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Ohio Supreme Court To Decide If Sex Offender Label Can Be Unconstitutional Punishment


The Ohio Supreme Court will weigh in on the state's mandatory punishment for a 21 year old man convicted after what he said was a consensual sexual relationship with a 15 year old girl. 

At issue is whether labeling him as a sex offender could be considered "cruel and unusual punishment", which is constitutionally prohibited. And whatever the eventual ruling is, the court’s decision will be the first of its kind in the country. Arguments in the case were held Tuesday. Ohio Public Radio's Karen Kasler reports.

Travis Blankenship of Clark County had sex twice with a 15 year old girl in 2011. In 2012, the 21 year old was convicted of unlawful sexual conduct with a minor. He spent 12 days in jail and, as required by law, he was labeled a sex offender. But his attorney Katherine Ross Kinzie told the court while the law says he’s a sex offender, a psychologist who interviewed him for a pre-sentencing report determined he isn’t, and that he’s unlikely to reoffend. So Ross-Kinzie said the mandatory sentence he was given is unconstitutional, and the trial judge should have had to sentence him that way.

“When the record demonstrates that an individual is not a sex offender, the trial court should be able to consider that individual’s Eighth Amendment argument and determine if punishing him as a sex offender would be grossly disproportionate to the nature of the offense and the character of the offender, and therefore a violation of his constitutional rights,” Ross-Kinzie said.

And Ross-Kinzie said it’s not just the “scarlet letter” of the sex offender label, “I believe it’s all of it together.”

Chief Justice Maureen O’Connor jumped in. “All the restrictions, all the places you can live, all the activity you can pursue, all the jobs that you can potentially be available to, apply to or be eligible for – this is all part of your argument, correct?” O’Connor asked. Ross-Kinzie replied, “Yes, absolutely.”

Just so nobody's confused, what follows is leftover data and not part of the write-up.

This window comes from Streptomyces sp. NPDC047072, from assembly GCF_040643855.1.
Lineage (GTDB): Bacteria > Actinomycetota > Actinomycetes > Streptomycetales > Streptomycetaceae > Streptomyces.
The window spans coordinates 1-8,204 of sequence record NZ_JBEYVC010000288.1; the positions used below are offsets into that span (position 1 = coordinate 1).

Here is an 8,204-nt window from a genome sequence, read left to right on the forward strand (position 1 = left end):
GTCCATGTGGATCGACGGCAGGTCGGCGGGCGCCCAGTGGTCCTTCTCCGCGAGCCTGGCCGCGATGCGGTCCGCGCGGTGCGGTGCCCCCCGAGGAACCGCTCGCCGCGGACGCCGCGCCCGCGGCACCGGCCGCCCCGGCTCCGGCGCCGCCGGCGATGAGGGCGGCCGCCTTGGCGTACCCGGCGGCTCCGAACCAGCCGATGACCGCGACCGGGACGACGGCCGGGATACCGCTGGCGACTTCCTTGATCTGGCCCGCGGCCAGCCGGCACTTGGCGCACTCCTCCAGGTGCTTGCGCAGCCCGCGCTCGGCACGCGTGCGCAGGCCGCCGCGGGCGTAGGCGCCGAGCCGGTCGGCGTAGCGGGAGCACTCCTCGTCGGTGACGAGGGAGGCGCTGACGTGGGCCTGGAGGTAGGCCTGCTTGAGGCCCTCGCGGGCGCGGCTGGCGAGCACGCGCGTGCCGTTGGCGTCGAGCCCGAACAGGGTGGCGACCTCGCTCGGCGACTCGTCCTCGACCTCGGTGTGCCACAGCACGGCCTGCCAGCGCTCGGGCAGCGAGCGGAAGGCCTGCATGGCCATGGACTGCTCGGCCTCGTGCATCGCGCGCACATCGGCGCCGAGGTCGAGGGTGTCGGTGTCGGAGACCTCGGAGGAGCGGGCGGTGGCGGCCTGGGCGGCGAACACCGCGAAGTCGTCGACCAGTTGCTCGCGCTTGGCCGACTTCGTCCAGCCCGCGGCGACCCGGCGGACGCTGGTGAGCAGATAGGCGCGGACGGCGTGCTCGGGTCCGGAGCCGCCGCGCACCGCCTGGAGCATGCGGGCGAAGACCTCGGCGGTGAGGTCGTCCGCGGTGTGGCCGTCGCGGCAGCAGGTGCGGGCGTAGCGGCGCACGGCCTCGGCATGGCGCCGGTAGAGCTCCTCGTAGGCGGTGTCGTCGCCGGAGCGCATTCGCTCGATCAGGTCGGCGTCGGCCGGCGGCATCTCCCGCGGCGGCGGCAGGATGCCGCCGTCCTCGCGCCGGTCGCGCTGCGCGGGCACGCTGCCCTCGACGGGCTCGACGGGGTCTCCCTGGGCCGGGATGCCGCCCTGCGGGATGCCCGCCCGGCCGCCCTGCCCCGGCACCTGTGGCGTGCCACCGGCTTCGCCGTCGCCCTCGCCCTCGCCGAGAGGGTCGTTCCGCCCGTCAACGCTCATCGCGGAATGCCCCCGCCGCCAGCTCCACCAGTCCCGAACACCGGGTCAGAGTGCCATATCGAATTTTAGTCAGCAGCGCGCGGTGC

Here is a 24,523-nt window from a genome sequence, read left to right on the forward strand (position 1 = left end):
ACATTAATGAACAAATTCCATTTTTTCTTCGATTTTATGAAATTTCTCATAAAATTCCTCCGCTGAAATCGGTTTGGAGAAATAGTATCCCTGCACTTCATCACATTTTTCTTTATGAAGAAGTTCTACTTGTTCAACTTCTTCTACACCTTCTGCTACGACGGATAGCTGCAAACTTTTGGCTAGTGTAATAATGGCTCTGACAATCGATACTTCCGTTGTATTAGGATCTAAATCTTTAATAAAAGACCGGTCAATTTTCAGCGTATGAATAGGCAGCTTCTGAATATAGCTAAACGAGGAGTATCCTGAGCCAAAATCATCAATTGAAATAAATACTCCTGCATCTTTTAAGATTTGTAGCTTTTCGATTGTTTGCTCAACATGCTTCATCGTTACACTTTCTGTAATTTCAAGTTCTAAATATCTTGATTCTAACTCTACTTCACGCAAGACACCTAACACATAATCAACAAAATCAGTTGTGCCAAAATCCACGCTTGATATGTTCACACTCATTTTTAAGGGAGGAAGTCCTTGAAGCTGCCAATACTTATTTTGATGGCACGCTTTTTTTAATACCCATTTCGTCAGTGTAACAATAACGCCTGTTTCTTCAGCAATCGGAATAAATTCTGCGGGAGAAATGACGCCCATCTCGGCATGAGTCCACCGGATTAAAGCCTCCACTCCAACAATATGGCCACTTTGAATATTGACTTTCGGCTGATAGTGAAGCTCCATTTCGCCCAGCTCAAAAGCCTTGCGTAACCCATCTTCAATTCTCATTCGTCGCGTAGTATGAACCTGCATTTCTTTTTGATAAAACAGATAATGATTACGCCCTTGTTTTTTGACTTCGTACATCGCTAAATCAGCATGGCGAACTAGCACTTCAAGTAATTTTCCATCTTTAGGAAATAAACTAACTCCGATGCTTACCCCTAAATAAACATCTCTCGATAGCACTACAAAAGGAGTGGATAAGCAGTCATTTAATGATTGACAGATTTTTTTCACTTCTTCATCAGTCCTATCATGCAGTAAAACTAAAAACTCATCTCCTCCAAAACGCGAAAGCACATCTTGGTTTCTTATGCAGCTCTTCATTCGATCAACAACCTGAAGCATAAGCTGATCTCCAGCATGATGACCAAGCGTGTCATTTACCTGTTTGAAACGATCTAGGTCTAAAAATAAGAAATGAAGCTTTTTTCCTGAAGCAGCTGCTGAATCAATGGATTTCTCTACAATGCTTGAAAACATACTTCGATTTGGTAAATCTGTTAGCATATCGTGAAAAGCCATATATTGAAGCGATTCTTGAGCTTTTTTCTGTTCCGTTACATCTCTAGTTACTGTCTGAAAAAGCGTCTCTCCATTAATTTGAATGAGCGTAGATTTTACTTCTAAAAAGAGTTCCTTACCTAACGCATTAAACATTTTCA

But Clark County Assistant Prosecutor Ryan Saunders says Blankenship pleaded guilty, and therefore the label and its requirements are appropriate.

But Justice Paul Pfeifer had questions. “This guy’s going to explain to his kids, ‘I’m a registered sex offender, and you may get teased about that at school. Would that be one of the normal consequences of this law?” Pfeifer asked.

Saunders responded, “That could possibly occur. Mr. Blankenship committed a crime. He was 21. He had sex with a 15 year old. And as part of that, he’s a sex offender.”

Saunders cited several other cases where defendants were ordered to serve long periods in prison for crimes that many would consider much less serious, but stated that mandatory rules are in place for a reason – for instance, when there’s a significant age gap between an offender and a victim. “If the victim is 12 years and 364 days, and the defendant is 21 years old, that’s rape – that’s lifetime in prison with the possibility of parole after 10 years,” Saunders said. “My point in saying this is that the General Assembly has to make bright-line tests, especially for sex offenses. This case does not reach the level of cruel and unusual punishment. It’s not overly burdensome.” 

Ohio is one of 17 states that enacted the mandatory sex offender label after passage of the federal law Adam Walsh Law in 2006. But no other state has considered a case regarding the sex offender label. So no matter the ruling, the Ohio Supreme Court will make history when it issues it, most likely later this year.